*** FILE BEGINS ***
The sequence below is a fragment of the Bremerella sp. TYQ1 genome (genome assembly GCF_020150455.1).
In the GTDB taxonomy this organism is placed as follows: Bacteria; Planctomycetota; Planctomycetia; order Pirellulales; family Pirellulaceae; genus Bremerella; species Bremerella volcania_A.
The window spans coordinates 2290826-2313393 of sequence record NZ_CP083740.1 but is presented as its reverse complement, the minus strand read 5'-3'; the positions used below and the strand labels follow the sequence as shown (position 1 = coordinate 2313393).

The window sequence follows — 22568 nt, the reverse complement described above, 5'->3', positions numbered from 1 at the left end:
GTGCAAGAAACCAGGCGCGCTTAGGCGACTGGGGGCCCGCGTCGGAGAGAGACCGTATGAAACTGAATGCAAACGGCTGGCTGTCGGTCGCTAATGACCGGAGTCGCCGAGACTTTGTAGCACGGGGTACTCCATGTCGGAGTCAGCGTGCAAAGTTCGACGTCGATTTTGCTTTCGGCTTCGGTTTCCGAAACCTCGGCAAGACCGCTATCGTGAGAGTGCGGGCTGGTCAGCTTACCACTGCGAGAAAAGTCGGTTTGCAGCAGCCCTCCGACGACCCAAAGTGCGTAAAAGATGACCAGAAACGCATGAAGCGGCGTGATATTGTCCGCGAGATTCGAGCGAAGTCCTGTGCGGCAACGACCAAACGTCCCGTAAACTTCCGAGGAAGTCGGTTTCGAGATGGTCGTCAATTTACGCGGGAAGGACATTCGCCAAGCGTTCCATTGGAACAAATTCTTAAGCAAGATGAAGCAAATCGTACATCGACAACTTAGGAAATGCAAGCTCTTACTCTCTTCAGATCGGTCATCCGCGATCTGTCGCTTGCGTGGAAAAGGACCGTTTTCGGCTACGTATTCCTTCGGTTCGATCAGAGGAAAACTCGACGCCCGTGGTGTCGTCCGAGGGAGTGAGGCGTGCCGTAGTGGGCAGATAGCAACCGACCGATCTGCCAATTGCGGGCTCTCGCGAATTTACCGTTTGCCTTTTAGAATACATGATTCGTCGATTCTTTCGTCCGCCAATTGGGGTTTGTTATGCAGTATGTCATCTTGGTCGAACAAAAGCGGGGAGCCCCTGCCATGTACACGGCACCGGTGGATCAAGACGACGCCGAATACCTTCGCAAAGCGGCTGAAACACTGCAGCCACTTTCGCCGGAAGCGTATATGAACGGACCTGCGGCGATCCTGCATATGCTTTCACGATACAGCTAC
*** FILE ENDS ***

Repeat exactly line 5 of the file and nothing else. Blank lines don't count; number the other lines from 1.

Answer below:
GTGCAAGAAACCAGGCGCGCTTAGGCGACTGGGGGCCCGCGTCGGAGAGAGACCGTATGAAACTGAATGCAAACGGCTGGCTGTCGGTCGCTAATGACCGGAGTCGCCGAGACTTTGTAGCACGGGGTACTCCATGTCGGAGTCAGCGTGCAAAGTTCGACGTCGATTTTGCTTTCGGCTTCGGTTTCCGAAACCTCGGCAAGACCGCTATCGTGAGAGTGCGGGCTGGTCAGCTTACCACTGCGAGAAAAGTCGGTTTGCAGCAGCCCTCCGACGACCCAAAGTGCGTAAAAGATGACCAGAAACGCATGAAGCGGCGTGATATTGTCCGCGAGATTCGAGCGAAGTCCTGTGCGGCAACGACCAAACGTCCCGTAAACTTCCGAGGAAGTCGGTTTCGAGATGGTCGTCAATTTACGCGGGAAGGACATTCGCCAAGCGTTCCATTGGAACAAATTCTTAAGCAAGATGAAGCAAATCGTACATCGACAACTTAGGAAATGCAAGCTCTTACTCTCTTCAGATCGGTCATCCGCGATCTGTCGCTTGCGTGGAAAAGGACCGTTTTCGGCTACGTATTCCTTCGGTTCGATCAGAGGAAAACTCGACGCCCGTGGTGTCGTCCGAGGGAGTGAGGCGTGCCGTAGTGGGCAGATAGCAACCGACCGATCTGCCAATTGCGGGCTCTCGCGAATTTACCGTTTGCCTTTTAGAATACATGATTCGTCGATTCTTTCGTCCGCCAATTGGGGTTTGTTATGCAGTATGTCATCTTGGTCGAACAAAAGCGGGGAGCCCCTGCCATGTACACGGCACCGGTGGATCAAGACGACGCCGAATACCTTCGCAAAGCGGCTGAAACACTGCAGCCACTTTCGCCGGAAGCGTATATGAACGGACCTGCGGCGATCCTGCATATGCTTTCACGATACAGCTAC